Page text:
I would have loved to try everything but time was running out so I had to focus. Being constitutionally incapable of resisting nuts in any shape or form I was instantly drawn to the attractive display of almonds at the Barossa Soul Kitchen stall. These are no ordinary almonds. They’ve been ‘activated’ (much as sluggish brains by the egg and bacon rolls). This is a process where the almonds (not the brains) are soaked in water for around 12 hours to deactivate the enzyme inhibitors, then dehydrated at low temperatures over 24 hours, resulting in nuts with an almost roasted flavour and texture. It’s thought that this soaking and drying process renders them more nutritious than nuts processed in the traditional manner. As they’re also promoted as “brain food”, I should have laid in a bulk supply, however I only bought one packet (can always go back). There was a variety of delicious flavours, as well as almond crackers which were equally delicious and made it into the shopping bag. For more information about the activated nuts or any of the Barossa Soul Kitchen’s other healthy goodies, Melanie Keynes of Moculta is the guiding hand behind the enterprise.
Situated right next to the almonds was a display of bottles and a friendly looking chap who was keen to tell me all about what they contained. The bloke was Wayne Ahrens and what he offered me to taste was Verjuice made from the certified organic and biodynamic estate fruit from his winery, Smallfry Wines. It was light and flavoursome with a slight tang and although I’ve used verjuice in cooking, I’d never tried it as a drink with soda water which is what Wayne recommended. He said it’s a great refresher, especially on a hot day. I didn’t know much about verjuice at all, come to think of it, other than that it’s a byproduct of wine production. It’s actually an ancient cooking ingredient made from fruit harvested just after the beginning of ripening (when the grapes start to change colour) – described as veraison – hence the name. At that time the sugar is low but the acidity is high. It’s a very pale green in colour, with a slight citrusy aroma, and according to Wayne its uses in cooking are limited only by your imagination. Smallfry specialises in handcrafted, organic wines which partner perfectly with food. Their grapes come from two Barossa Valley vineyards at Eden Valley and Vine Vale.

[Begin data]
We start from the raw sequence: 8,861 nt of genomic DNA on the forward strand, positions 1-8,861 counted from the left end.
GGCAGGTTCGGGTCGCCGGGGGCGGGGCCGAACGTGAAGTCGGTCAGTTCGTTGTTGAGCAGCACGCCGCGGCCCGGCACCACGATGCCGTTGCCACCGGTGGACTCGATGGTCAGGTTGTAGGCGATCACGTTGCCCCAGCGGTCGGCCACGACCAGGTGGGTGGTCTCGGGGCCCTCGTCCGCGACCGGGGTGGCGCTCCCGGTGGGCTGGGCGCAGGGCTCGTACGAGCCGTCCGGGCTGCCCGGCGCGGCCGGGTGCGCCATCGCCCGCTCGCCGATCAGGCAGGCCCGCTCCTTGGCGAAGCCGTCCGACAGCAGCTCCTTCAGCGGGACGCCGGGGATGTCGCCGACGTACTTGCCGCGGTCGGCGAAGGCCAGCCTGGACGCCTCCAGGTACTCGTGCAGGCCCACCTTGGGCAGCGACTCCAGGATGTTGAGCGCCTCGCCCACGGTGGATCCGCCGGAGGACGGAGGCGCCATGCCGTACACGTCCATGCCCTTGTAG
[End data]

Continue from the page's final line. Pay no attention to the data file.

Another taste treat I couldn’t resist sampling was Hilgah Honey. Hilgah is a family owned business located in Freeling. They collect the honey from all over South Australia then process, bottle and sell it. As Hilgah Honey isn’t subjected to heat processing, the natural health properties of the food are better preserved. Not only is it better for you, with a range of 11 flavours, including chocolate, it tastes irresistible.
With closing time rapidly approaching and stallholders beginning to pack up, I started to make my way towards the exit. Halfway there my eye was caught by a dapper looking man kitted out in a smart red jacket and matching cap, standing behind an equally eye catching display of bottles. The bottles contained Barossa Balsamico and Vino Cotto, made by the Domain Day winery from Mt Crawford. The wines are described as “seriously good cool climate wines” and are produced by Robin Day, a man with impressive credentials in the wine making industry in Australia and many other wine producing countries around the world. I haven’t tried his wines as yet but if they’re as good as his Barossa Balsamico and Vino Cotto they must be excellent. Thanks to my usual exuberance in the wallet opening department, I was by then running out of cash so could only scrape together enough to buy a bottle of the Vino Cotto which is a small taste of heaven – rich, fruity, chocolatey and caramel all rolled into one. It would transform anything I imagine into something far superior to the sum of its parts, but according to the recipe sheet I picked up, goes very well in a stir fry or dipping sauce. I’ll be back another day for some of Robin’s Barossa Balsamico.
Barossa, be consumed
If you need any further motivation to start planning your next trip, check out the amazing Barossa promotional video “Barossa Be Consumed”.
by Anne Green